Chance the Rapper’s sophomore digi-release lets folks know he’s more than just “people with ideas.” He’s an emotive writer, a funny dude and a talented musician. And for what it’s worth, his new disc, “Acid Rap,” trumps most anything Chicago’s offered in the last few years. But what he’s left behind since issuing “#10Day” last year is a dynamic sense of composition. Lyrically, there’s no fall off—although Chance does break out that weird strangled croak a bit more often—but musically, the dusty sense of wonder’s been usurped. Everything’s slickly done and well produced. So, for those expecting thirteen tracks of De La Soul-inspired beats, it’s not here in the same volume. What Chance has replaced all that with is just about as entrancing, though. Beats are smooth, guests are plentiful—perhaps a bit too much—and the MC reflects on what he’s accomplished. Read the rest of this entry »
A decade after her smash hit “Thank You” put this English singer on the pop map and five years after 2008’s “Safe Trip Home,” Dido reemerges with this concise album that brings together all the nuances of her style, blending folk-rock, electronica and straight-ahead pop. The album opens with the acoustic ballad “No Freedom,” whose lyrics reflect on the necessity of allowing people to have freedom within the confines of a relationship. The title track makes a playful allusion to the lover “who got away,” the sort of utopian dream-like person who many of us were unable to keep by our sides. Read the rest of this entry »
Despite most of G-funk’s primary proponents disappearing—when was the last time anyone heard from Battlecat?—or simply moving on and adapting, a handful of recordings from the 1990s still stand up. Bone Thugs-n-Harmony’s early efforts rank among that memorable clutch of albums. And while jail and line-up changes have kept the ensemble from fulfilling its early promise, Bone remains a unique brand in hip-hop. Shepherded to stardom by N.W.A.’s Eazy E, the group cultivated an approach to rapping that incorporated harmonized choruses that in lesser hands would relegate its recordings to the adult-contemporary bin. What’s commonly glossed over, though, is the fact that Los Angeles’ Project Blowed was mining similar vocal territory, deciding to eschew street-level hyperbole for abstraction and innovation. Some of those folks are still kicking around, but none with platinum albums to their names. Read the rest of this entry »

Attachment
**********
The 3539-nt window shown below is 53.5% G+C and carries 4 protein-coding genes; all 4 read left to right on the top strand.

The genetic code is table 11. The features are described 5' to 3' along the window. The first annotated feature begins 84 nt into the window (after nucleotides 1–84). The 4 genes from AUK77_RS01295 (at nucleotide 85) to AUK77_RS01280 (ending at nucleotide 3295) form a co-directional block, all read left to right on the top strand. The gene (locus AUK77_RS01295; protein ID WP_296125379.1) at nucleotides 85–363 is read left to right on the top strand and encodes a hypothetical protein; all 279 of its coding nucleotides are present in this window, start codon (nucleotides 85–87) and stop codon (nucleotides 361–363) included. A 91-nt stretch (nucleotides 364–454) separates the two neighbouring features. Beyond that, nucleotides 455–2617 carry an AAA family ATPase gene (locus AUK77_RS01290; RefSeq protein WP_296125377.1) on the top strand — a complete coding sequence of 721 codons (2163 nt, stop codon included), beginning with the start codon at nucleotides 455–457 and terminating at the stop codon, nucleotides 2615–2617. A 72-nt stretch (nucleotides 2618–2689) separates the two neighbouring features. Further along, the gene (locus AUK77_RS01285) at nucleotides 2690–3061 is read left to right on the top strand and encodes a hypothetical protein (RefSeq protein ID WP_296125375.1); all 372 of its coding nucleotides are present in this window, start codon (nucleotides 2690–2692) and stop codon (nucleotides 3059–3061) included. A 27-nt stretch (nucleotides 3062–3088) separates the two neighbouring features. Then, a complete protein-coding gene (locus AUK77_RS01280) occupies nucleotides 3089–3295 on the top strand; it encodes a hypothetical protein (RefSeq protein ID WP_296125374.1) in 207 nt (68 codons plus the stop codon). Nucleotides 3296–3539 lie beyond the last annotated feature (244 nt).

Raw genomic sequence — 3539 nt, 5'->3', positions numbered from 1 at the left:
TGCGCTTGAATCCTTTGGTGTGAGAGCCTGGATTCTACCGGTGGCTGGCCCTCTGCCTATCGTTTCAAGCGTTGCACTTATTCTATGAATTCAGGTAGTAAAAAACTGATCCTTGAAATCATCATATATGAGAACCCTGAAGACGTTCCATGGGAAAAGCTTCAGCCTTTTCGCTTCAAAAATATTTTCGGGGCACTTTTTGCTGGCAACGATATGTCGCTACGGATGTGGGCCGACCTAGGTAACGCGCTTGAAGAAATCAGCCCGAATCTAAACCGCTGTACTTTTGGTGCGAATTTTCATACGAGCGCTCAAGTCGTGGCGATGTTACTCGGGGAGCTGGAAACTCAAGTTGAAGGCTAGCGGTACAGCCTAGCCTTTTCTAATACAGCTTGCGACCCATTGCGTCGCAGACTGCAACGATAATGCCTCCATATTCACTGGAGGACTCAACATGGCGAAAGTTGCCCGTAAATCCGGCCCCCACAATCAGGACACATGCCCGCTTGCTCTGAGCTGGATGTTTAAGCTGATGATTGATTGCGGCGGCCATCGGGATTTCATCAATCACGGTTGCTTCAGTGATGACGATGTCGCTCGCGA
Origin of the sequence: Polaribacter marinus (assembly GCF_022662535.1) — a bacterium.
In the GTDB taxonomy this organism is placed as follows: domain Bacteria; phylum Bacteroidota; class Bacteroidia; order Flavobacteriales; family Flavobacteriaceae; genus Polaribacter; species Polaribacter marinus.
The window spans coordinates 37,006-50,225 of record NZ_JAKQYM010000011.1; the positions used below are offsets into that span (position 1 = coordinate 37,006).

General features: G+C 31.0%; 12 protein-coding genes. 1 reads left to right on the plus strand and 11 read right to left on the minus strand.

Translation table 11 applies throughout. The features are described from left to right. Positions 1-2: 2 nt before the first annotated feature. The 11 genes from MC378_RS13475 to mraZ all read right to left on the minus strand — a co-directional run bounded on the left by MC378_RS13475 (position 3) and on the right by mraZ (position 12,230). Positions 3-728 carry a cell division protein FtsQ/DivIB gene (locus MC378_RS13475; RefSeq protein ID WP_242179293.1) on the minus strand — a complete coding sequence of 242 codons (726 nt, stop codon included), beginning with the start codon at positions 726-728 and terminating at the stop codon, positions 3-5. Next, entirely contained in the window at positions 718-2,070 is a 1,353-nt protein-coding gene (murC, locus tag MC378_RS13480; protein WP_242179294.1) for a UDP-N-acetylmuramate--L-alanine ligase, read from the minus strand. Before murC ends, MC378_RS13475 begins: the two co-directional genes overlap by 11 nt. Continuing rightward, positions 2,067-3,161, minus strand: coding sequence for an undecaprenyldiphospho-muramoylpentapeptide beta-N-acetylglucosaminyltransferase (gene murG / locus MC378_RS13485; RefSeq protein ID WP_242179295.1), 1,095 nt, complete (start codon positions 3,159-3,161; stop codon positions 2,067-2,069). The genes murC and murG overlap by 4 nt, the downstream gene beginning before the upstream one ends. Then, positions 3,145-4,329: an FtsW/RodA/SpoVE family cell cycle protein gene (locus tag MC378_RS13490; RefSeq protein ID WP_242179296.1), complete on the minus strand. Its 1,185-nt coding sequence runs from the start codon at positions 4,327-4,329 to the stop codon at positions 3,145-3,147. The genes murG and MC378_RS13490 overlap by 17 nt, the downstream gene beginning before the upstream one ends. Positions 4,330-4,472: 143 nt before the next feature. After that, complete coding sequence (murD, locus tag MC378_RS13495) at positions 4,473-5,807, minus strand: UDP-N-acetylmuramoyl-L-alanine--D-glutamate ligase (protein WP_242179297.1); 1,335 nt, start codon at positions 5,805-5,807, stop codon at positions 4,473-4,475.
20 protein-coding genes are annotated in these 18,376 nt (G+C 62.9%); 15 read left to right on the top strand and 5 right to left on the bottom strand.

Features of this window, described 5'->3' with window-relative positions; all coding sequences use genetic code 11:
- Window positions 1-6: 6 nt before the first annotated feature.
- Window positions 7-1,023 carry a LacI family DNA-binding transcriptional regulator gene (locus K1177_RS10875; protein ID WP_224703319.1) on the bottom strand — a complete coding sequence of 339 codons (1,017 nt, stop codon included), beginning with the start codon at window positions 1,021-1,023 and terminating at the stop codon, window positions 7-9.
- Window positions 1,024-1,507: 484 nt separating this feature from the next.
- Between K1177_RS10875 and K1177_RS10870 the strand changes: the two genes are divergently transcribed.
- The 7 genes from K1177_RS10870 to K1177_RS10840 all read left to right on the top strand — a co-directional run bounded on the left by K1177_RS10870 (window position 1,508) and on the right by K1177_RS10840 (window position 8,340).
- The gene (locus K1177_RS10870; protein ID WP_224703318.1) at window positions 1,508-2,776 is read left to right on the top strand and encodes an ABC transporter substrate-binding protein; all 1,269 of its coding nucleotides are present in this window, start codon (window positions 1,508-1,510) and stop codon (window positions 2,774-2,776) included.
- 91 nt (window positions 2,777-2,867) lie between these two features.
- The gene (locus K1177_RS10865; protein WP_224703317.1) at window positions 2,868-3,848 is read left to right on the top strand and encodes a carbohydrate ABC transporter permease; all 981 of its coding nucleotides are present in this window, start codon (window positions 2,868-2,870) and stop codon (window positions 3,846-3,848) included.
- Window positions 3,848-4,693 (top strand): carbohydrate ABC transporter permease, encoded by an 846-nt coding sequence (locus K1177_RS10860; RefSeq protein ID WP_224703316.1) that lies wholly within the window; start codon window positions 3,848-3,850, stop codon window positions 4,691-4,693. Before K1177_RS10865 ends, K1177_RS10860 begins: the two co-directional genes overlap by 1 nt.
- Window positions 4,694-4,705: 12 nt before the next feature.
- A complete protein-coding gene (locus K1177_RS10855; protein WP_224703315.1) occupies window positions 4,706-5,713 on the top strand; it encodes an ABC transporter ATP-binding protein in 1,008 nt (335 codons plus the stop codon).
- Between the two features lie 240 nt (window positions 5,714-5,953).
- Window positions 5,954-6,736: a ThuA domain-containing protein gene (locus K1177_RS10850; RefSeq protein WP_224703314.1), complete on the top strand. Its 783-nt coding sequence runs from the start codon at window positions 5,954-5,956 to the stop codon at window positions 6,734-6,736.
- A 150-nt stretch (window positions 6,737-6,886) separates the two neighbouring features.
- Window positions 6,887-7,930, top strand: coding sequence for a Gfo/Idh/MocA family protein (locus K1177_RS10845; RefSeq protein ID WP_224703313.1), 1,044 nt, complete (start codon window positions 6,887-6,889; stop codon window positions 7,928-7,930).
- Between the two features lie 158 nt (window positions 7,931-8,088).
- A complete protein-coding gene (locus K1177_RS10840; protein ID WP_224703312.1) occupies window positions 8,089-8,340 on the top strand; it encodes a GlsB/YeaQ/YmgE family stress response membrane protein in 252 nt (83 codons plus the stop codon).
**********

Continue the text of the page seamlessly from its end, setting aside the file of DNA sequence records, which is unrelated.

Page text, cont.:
Photo: Janette Beckman
Singer-songwriter Jose James has a lot of jazz in his sound thanks to the longtime influence he has had from the genre and also the experience with performing with giants like Wynton Marsalis, McCoy Tyner and others. When he first started out, he was more of a jazz vocalist with urban tendencies than anything else. As the years passed, however, he has finally found his sound, which can be described as a blend of hip-hop and R&B with strong jazz undertones.
This is evidenced by two songs from his fourth disc, “No Beginning No End” (Blue Note). “It’s All Over Your Body” opens mostly with drums and percussion, and a soft bass line joins in shortly before James’ almost whispered baritone comes in. The instrumentation is subtle (with some brass added for good measure) so the listener focuses on his voice and the message he wants to deliver, while the blues-inflected “Trouble” feels like a classic Motown-era track without sounding dated. James’ delivery is straightforward, honest and refreshingly Auto tune-free. (Ernest Barteldes)
January 30 at Lincoln Hall, 2424 North Lincoln, (773)525-2501, 9pm. $15.
Photo: Angel Ceballos/Robotangel.com
By Dave Cantor
A few weeks back, Guillermo Scott Herren and Ramble John Krohn played a show in San Francisco after not having performed on the same bill in almost ten years. Hitting the stage, these gentlemen performed as Prefuse 73 and RJD2.